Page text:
Is it me or is science a sad and lonely place? Or am I going through a tough season right now?
During my dissertation studies I hit the 4 year slump BIG TIME. I went nearly a year without collecting any significant data or heck even laying eyes on my research subjects. I poured myself into teaching and I said that’s what had me busy. But the truth is, I was woefully unhappy and feeling lost. I never once thought of quitting or dropping out of the program – because teaching college level biology and studying animal behavior was still my goal – but my focus was off and heart just couldn’t take it.
Two things happened that made me emotionally unwell that academic year. 1) My colony nearly collapsed. I had inexplicable deaths among my prairie voles and there was no obvious reason why. 2) I was graduate student representative at faculty meetings. I learned things about faculty politics that dashed ALL of my dreams of being a science research scholar at a big university or even a middle/small university with a wannabe complex. The veil had been lifted and I liked none of what I saw. If memory serves, it was around this time that I began attending Dissertation Support Group and later one-on-one therapy to deal with my anxiety, procrastination, and dealing with difficult situations and people.
Now as a post-doc I’m feeling the blues again. I absolutely love what I do. When I finally conducted a behavior experiment with the pouched rats (when I was still at Oklahoma State University) it had been 3 or so years since I had physically observed animal behavior and recorded actions. Sitting on the low make shift stool in that hot dusty room in Tanzania, I had forgotten how much I missed behavior experimentation. I live for this.
But I also live for times enjoying the smiles and laughter of friends and relatives. Moving far away from home is always a challenge and for extremely extrovert personalities like mine, the times spent in gaiety are essential for my sharpness and psychological acuity in the lab and field. I am not merely a scientist. I am a person, a very social person, and a sensitive one. I know this acknowledgement makes me very vulnerable, but just as learning about my learning and study style helped me become a better student and prepare for tests, understanding my mental and emotional needs makes me a better research scholar.
I was reviewing the Storify from the Sigma Xi Google Hangout with Dr. Melanie Harrison Okoro and Dr. Ashanti Jackson and I paused as I kept reading references to overcoming isolation in STEM (science, technology, engineering, math). For African Americans (as well as Latin and Native American, as well as students from other under-represented groups such as those from rural areas, far away geographic regions, those with disabilities, that speak other languages, and that may identify as LGBT and especially trans) academic settings can be lonely places. Sure there are lots of people around, but you often feel alone. And all the excitement over attending a great university or one with a lot of prestige may not compensate for all of the extra labor you endure to find connection, feel at home, and access self-care services.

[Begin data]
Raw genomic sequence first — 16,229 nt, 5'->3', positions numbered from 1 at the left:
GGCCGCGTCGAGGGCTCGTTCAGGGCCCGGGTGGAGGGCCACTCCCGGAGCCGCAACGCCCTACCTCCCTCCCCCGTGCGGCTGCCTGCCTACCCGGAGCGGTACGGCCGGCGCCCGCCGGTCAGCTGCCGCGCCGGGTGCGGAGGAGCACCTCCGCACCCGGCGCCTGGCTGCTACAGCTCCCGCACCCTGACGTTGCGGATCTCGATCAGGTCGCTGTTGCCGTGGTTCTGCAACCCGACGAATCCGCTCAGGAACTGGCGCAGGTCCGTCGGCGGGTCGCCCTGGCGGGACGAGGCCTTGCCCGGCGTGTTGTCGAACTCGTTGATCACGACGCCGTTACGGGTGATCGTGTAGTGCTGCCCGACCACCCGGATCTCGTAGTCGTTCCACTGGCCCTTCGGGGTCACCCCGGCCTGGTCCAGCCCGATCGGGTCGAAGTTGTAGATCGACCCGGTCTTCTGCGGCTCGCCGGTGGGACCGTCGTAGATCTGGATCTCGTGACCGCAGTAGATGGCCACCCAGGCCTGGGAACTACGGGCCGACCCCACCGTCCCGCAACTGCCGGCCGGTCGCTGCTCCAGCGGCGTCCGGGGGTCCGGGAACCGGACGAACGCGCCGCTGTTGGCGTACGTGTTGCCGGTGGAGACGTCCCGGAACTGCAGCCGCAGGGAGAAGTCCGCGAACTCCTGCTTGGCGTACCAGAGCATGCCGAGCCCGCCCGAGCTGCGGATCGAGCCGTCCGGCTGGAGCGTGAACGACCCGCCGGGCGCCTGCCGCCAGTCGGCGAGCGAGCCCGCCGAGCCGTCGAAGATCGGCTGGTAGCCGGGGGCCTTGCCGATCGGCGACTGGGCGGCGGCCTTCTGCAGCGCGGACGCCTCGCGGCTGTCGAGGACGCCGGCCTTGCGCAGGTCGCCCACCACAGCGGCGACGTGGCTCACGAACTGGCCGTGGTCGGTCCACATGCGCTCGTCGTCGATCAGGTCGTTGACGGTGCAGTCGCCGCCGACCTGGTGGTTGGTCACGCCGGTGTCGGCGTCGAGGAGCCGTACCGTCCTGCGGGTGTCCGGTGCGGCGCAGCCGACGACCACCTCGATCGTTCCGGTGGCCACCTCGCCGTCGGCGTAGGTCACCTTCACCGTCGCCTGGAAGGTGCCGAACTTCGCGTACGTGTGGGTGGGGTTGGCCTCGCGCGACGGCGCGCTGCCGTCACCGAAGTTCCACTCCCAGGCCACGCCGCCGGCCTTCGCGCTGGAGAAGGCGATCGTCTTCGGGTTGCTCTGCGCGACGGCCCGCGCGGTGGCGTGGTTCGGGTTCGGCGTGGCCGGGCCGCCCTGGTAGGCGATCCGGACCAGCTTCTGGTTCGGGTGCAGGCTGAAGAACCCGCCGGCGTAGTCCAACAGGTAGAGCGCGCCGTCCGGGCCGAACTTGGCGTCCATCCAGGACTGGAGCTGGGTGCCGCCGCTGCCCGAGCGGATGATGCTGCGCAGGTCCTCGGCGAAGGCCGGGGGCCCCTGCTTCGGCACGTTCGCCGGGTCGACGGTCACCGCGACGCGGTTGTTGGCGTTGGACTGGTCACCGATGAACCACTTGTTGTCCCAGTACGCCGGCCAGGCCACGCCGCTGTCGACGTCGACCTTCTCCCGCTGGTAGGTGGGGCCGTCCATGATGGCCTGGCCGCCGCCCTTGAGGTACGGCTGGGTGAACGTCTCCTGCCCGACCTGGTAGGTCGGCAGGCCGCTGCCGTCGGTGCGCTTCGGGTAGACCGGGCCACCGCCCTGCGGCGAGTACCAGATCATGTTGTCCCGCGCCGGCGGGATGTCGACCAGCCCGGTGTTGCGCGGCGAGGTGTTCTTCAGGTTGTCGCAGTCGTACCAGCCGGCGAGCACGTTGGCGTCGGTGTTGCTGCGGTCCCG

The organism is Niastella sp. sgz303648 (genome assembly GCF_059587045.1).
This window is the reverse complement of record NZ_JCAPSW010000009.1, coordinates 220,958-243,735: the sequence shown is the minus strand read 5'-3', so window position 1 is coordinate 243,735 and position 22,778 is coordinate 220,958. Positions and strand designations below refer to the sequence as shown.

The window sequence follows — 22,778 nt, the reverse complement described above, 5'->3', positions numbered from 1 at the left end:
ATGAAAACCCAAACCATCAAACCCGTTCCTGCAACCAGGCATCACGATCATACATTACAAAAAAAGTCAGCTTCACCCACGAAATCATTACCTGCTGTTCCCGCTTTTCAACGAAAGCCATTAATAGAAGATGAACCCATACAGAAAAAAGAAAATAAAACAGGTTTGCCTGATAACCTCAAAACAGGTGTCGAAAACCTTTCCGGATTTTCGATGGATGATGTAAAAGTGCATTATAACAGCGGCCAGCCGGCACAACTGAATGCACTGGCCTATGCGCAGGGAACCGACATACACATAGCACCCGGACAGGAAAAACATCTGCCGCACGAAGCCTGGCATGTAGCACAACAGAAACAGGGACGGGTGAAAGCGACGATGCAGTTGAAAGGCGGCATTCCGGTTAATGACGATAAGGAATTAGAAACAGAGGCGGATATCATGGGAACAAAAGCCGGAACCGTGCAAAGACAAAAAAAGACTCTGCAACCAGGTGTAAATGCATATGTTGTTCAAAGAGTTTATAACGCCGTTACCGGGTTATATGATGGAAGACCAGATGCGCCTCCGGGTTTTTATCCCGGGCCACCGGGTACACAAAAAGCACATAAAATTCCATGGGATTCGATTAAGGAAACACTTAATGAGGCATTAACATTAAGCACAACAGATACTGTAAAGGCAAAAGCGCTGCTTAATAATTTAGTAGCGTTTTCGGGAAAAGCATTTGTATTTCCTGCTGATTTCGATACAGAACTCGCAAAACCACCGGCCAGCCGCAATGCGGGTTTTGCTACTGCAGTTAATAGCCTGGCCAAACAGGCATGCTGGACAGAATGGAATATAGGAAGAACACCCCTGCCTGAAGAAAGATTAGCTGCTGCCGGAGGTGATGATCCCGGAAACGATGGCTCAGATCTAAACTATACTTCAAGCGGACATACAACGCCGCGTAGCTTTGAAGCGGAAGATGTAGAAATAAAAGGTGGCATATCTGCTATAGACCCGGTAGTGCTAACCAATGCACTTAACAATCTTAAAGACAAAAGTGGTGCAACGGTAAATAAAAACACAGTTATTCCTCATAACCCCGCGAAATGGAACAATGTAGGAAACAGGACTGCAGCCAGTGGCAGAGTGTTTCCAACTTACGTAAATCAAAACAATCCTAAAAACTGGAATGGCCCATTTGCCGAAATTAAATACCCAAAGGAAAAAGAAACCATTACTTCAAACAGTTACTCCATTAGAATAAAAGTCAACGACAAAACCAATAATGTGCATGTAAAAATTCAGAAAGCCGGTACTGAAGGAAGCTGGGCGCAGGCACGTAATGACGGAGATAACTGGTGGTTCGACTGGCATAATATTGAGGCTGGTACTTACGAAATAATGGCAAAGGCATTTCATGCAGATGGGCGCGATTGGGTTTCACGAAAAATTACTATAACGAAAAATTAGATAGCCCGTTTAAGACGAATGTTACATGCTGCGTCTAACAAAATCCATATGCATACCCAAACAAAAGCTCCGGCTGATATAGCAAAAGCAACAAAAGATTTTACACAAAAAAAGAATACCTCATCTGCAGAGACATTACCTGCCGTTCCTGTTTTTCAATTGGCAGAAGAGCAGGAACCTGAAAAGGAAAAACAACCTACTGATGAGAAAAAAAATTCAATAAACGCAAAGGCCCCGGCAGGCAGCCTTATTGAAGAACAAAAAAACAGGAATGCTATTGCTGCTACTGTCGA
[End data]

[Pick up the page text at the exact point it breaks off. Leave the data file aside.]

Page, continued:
The struggle is real yo.
With so many stake holders talking about how to attract blank, blank, blank individuals to STEM or certain institutions, there is a (series of) conversation(s) that has yet to be fully had: How do we make under-represented minorities (URM) feel truly welcome and included in STEM and apart of our “prestigious” programs and/or university communities? Do administrators, potential employers and advisors recognize the emotional and psychological requirements for survival for scholars – students, grad students, AND faculty members? Simply peppering your halls and your brochures with faces from diverse backgrounds isn’t enough. Furthermore, you can’t play the same ‘hazing games’ with students from under-represented groups or international groups. For one, the cultural context of some of the playful ribbing may not translate and in fact may be insensitive and inappropriate. Recognizing the humanity of your students and colleagues means de-centering a main-stream perspective of what is okay. It means recognizing any privilege you may have. It means rejecting cruelty in any form, no matter the intention. Getting to know people means being willing to open yourself up and thinking out side of the box.
There has been so much emphasis on papers and grants and publishing and data – which are all VERY important pieces of science. Science doesn’t happen in isolation. Most projects are very collaborative. (For real, when was the last time you read a single author paper…Ok, I digress, but you get my point). No one is doing science alone, but for far too many students (and not just those from URM groups) the mental stress of school or work and uber-competitiveness of current science academic environments means so many people are feeling alone. And many of us are craving connection to something besides the bench. Perhaps what really needs to happen is a revolution. Re-centering people in the scholarship of STEM should be what serious science is about. This is the cultural evolution I am ready for.